don't know why, but this year I really have a strong sense of gratitude
for all that I have been given in this life. Much of what I am grateful
for, like my wife and family, has been there for a long time, so I
think the difference is that this year I have a little bit of breathing
space or distance. For the first time in a very long time, I am not in
the middle of trying to report a news story or to finish writing a
book. I've produced four books, each in one year, but the one I am
working on now will take several years, and that makes a huge
difference in quality of life for me and those around me.
Some things I know about moderating conversations in virtual space:
There can be no ongoing discourse without some degree of moderation, if
only to kill off the hardcore trolls. It takes rather more moderation
than that to create a complex, nuanced, civil discourse. If you want
that to happen, you have to give of yourself. Providing the space but
not tending the conversation is like expecting that your front yard
will automatically turn itself into a garden.
Once you have a well-established online conversation space, with enough
regulars to explain the local mores to newcomers, they'll do a lot of
the policing themselves.
You own the space. You host the conversation. You don't own the
community. Respect their needs. For instance, if you're going away for
a while, don't shut down your comment area. Give them an open thread to
play with, so they'll still be there when you get back.
4. Message persistence rewards people who write good comments.
5. Over-specific rules are an invitation to people who get off on gaming the system.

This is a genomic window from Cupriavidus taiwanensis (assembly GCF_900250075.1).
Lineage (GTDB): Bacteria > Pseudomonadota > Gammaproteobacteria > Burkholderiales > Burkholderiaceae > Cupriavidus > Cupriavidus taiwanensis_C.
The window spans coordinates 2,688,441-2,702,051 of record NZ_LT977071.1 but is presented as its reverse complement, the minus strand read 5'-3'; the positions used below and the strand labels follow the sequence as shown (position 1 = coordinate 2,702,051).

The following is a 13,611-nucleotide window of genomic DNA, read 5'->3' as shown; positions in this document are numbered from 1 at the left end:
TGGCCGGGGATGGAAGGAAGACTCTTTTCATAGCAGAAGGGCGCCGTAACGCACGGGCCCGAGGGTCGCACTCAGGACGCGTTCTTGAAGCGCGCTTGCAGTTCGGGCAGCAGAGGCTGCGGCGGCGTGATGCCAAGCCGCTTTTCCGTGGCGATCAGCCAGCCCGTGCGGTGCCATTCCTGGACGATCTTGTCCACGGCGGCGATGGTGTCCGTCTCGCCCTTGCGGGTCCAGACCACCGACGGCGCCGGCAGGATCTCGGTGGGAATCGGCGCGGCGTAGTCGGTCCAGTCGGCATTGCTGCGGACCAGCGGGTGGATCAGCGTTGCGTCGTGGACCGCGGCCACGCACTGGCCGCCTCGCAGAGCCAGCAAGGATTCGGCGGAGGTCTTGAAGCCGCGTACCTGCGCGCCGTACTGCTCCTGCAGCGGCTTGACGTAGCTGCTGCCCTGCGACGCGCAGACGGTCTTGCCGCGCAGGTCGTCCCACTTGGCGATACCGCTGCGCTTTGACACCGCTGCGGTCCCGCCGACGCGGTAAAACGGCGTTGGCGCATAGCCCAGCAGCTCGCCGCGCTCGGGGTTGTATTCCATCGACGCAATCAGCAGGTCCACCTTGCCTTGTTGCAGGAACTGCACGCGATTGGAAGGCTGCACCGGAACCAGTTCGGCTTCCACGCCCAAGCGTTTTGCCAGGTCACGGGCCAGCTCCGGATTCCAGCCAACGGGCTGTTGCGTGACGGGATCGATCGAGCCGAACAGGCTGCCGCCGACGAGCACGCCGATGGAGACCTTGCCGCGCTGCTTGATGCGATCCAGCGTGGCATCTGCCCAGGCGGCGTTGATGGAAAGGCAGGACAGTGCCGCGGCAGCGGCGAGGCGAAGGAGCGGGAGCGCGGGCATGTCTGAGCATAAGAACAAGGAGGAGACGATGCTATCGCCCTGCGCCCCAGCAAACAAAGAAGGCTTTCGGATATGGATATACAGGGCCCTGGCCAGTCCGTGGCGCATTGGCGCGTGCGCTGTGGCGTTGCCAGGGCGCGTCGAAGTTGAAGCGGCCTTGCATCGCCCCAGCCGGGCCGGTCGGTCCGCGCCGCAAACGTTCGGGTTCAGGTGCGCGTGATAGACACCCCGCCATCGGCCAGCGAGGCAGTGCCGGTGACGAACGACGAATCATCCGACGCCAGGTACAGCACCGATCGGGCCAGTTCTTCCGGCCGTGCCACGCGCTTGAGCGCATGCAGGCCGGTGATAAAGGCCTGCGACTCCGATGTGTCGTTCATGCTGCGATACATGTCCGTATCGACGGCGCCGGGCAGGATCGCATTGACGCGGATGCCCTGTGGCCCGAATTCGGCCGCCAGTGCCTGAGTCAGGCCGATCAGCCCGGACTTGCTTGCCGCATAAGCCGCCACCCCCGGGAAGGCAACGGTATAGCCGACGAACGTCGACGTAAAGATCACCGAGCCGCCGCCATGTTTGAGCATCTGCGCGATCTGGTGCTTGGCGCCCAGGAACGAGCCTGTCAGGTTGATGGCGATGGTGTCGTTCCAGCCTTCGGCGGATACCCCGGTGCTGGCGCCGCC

Civil speech and impassioned speech are not opposed and mutually
exclusive sets. Being interesting trumps any amount of conventional
Things to cherish: Your regulars. A sense of community. Real expertise.
Genuine engagement with the subject under discussion. Outstanding
performances. Helping others. Cooperation in maintenance of a good
conversation. Taking the time to teach newbies the ropes.
these things should be rewarded with your attention and praise. And if
you get a particularly good comment, consider adding it to the original
8. Grant more lenience to participants who are only part-time jerks, as long as they're valuable the rest of the time.
If you judge that a post is offensive, upsetting, or just plain
unpleasant, it's important to get rid of it, or at least make it hard
to read. Do it as quickly as possible. There's no more useless advice
than to tell people to just ignore such things. We can't. We
automatically read what falls under our eyes.
Another important rule: You can let one jeering, unpleasant jerk hang
around for a while, but the minute you get two or more of them egging
each other on, they both have to go, and all their recent messages with
them. There are others like them prowling the net, looking for just
that kind of situation. More of them will turn up, and they'll
encourage each other to behave more and more outrageously. Kill them
quickly and have no regrets.
You can't automate intelligence. In theory, systems like Slashdot's
ought to work better than they do. Maintaining a conversation is a task
for human beings.
12. Disemvowelling works. Consider it.
If someone you've disemvowelled comes back and behaves, forgive and
forget their earlier gaffes. You're acting in the service of civility,
not abstract justice.
Meantime, this is the last set of postings til Monday. If you get bored, or tired of Uncle Pete going on about how Dan Snyder ruined the Redskins, read over these guidelines again.